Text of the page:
I was blown away by how much power this place still had over me. This was the place I had left my baby and was told to never search for him. Told I should forget he ever happened. Across the street the little grocery store where we girls would go and buy junk food and cokes and RC colas still stood. It was dreamlike.

That evening when she and I went back home, I told my husband and my son about it, and I remember saying, I am so glad my memory serves me well, because I pushed it all so far down I had wondered if I could ever remember it correctly. As hard as it was, I am glad I went back there.

Knowing my memory was correct helped me to forge ahead and be brave about telling my story. Then a funny thing happened. I didn't have to be brave anymore because I didn't care what people thought. You know, all those years I was so afraid. What will people think? I finally knew that it didn’t matter what anyone thought. My son and I had found each other and loved each other. We had the present. We had now. And it was beautiful for four and a half years, and that is all that really matters.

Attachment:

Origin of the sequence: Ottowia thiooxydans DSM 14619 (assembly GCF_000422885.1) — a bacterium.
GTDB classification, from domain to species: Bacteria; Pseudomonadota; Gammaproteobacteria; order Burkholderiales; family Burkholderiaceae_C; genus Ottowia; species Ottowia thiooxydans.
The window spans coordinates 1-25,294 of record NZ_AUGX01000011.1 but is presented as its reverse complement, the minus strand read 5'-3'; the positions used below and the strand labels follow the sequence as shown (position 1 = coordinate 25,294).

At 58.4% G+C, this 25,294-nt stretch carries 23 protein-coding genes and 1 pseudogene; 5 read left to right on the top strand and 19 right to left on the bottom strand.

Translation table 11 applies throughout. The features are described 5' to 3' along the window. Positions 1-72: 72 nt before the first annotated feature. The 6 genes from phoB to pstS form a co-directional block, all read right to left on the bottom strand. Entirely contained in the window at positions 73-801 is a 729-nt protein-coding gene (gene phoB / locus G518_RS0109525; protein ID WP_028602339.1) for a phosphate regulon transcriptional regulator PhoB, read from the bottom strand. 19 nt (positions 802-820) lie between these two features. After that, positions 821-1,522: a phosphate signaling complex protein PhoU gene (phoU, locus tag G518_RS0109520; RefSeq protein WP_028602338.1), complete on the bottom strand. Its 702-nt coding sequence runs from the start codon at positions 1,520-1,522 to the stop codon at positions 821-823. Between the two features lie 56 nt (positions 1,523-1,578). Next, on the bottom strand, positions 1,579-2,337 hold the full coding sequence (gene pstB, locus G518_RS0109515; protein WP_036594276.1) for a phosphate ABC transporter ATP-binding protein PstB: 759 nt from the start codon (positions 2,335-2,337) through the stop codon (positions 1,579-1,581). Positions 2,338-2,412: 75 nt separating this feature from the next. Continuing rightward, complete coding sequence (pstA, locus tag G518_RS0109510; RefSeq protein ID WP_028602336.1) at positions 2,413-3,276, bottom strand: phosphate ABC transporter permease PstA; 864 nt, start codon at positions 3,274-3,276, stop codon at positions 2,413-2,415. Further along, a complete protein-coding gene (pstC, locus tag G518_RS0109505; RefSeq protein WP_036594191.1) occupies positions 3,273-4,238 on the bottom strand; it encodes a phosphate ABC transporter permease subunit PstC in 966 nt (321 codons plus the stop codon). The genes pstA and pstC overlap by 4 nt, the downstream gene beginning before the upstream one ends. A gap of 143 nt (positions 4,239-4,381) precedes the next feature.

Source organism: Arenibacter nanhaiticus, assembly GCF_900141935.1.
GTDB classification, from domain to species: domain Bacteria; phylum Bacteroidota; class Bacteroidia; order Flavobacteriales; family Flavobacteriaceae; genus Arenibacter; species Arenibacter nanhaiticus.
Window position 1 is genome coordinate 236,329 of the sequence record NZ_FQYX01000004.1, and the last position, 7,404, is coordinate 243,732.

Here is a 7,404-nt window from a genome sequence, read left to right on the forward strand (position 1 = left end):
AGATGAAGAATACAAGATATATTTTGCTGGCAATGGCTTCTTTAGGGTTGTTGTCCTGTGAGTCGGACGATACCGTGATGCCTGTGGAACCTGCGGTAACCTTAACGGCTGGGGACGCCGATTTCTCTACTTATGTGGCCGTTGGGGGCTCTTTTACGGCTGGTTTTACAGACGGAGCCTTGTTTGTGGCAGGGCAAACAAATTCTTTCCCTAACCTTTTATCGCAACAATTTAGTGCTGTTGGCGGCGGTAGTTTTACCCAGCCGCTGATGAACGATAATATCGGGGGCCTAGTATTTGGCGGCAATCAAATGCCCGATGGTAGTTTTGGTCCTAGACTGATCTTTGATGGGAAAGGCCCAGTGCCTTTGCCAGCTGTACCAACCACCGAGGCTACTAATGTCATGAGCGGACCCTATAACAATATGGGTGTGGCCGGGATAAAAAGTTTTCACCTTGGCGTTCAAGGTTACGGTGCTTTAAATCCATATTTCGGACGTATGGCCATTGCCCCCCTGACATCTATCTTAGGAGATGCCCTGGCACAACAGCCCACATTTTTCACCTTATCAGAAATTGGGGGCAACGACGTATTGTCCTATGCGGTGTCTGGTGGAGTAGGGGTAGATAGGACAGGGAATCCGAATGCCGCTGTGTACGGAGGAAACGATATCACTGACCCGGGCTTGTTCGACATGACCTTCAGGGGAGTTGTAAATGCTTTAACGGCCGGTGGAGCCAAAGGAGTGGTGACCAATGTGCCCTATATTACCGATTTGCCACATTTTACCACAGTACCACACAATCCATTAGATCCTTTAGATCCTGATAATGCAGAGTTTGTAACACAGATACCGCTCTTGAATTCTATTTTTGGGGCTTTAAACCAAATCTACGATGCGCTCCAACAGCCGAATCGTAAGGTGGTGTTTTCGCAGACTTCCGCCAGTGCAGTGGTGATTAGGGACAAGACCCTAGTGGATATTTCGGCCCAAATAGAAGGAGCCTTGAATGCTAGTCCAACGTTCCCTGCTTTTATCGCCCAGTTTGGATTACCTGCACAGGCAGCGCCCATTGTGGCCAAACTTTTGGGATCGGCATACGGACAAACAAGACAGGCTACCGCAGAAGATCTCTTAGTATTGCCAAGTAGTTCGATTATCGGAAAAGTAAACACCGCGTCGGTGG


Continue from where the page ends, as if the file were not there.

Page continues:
To learn more about Laura, visit her website and buy her book. To read more of her writing, you can find her essays at Severance Magazine, Journal of Expressive Writing, Writer's Digest, and Birthparent Support Alliance Member Adoption & Beyond's blog.

Thank you for recognizing the importance of post-placement support: